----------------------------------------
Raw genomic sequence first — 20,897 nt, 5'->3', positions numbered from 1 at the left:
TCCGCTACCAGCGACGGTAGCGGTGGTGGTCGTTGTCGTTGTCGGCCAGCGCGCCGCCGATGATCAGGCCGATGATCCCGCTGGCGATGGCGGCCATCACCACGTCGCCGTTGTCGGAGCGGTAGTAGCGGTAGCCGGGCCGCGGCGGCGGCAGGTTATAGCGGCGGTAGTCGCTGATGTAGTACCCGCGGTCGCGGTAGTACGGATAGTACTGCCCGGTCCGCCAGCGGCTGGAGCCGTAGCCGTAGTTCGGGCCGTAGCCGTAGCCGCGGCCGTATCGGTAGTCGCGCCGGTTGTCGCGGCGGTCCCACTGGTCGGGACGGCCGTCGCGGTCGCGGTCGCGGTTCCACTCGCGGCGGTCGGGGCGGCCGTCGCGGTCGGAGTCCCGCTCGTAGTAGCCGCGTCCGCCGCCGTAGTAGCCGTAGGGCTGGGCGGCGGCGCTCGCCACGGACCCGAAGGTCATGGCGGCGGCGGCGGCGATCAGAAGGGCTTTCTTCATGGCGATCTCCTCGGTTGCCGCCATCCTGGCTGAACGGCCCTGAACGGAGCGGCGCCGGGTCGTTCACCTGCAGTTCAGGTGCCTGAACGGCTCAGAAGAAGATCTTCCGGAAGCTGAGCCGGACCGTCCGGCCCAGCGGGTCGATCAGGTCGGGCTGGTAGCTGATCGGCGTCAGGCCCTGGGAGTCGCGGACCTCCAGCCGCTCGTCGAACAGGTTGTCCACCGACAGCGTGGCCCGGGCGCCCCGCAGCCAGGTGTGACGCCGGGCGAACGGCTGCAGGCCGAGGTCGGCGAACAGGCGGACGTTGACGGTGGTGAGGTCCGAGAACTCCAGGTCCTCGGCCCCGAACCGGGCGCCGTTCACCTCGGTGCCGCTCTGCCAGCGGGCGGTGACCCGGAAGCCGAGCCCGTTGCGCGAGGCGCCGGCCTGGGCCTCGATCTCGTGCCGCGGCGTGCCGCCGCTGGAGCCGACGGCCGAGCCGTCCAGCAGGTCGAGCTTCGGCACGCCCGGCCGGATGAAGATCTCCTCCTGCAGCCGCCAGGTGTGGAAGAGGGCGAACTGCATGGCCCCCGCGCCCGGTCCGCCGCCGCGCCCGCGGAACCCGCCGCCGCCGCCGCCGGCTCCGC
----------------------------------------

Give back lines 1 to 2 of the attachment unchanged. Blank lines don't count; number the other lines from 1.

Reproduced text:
Raw genomic sequence first — 20,897 nt, 5'->3', positions numbered from 1 at the left:
TCCGCTACCAGCGACGGTAGCGGTGGTGGTCGTTGTCGTTGTCGGCCAGCGCGCCGCCGATGATCAGGCCGATGATCCCGCTGGCGATGGCGGCCATCACCACGTCGCCGTTGTCGGAGCGGTAGTAGCGGTAGCCGGGCCGCGGCGGCGGCAGGTTATAGCGGCGGTAGTCGCTGATGTAGTACCCGCGGTCGCGGTAGTACGGATAGTACTGCCCGGTCCGCCAGCGGCTGGAGCCGTAGCCGTAGTTCGGGCCGTAGCCGTAGCCGCGGCCGTATCGGTAGTCGCGCCGGTTGTCGCGGCGGTCCCACTGGTCGGGACGGCCGTCGCGGTCGCGGTCGCGGTTCCACTCGCGGCGGTCGGGGCGGCCGTCGCGGTCGGAGTCCCGCTCGTAGTAGCCGCGTCCGCCGCCGTAGTAGCCGTAGGGCTGGGCGGCGGCGCTCGCCACGGACCCGAAGGTCATGGCGGCGGCGGCGGCGATCAGAAGGGCTTTCTTCATGGCGATCTCCTCGGTTGCCGCCATCCTGGCTGAACGGCCCTGAACGGAGCGGCGCCGGGTCGTTCACCTGCAGTTCAGGTGCCTGAACGGCTCAGAAGAAGATCTTCCGGAAGCTGAGCCGGACCGTCCGGCCCAGCGGGTCGATCAGGTCGGGCTGGTAGCTGATCGGCGTCAGGCCCTGGGAGTCGCGGACCTCCAGCCGCTCGTCGAACAGGTTGTCCACCGACAGCGTGGCCCGGGCGCCCCGCAGCCAGGTGTGACGCCGGGCGAACGGCTGCAGGCCGAGGTCGGCGAACAGGCGGACGTTGACGGTGGTGAGGTCCGAGAACTCCAGGTCCTCGGCCCCGAACCGGGCGCCGTTCACCTCGGTGCCGCTCTGCCAGCGGGCGGTGACCCGGAAGCCGAGCCCGTTGCGCGAGGCGCCGGCCTGGGCCTCGATCTCGTGCCGCGGCGTGCCGCCGCTGGAGCCGACGGCCGAGCCGTCCAGCAGGTCGAGCTTCGGCACGCCCGGCCGGATGAAGATCTCCTCCTGCAGCCGCCAGGTGTGGAAGAGGGCGAACTGCATGGCCCCCGCGCCCGGTCCGCCGCCGCGCCCGCGGAACCCGCCGCCGCCGCCGCCGGCTCCGC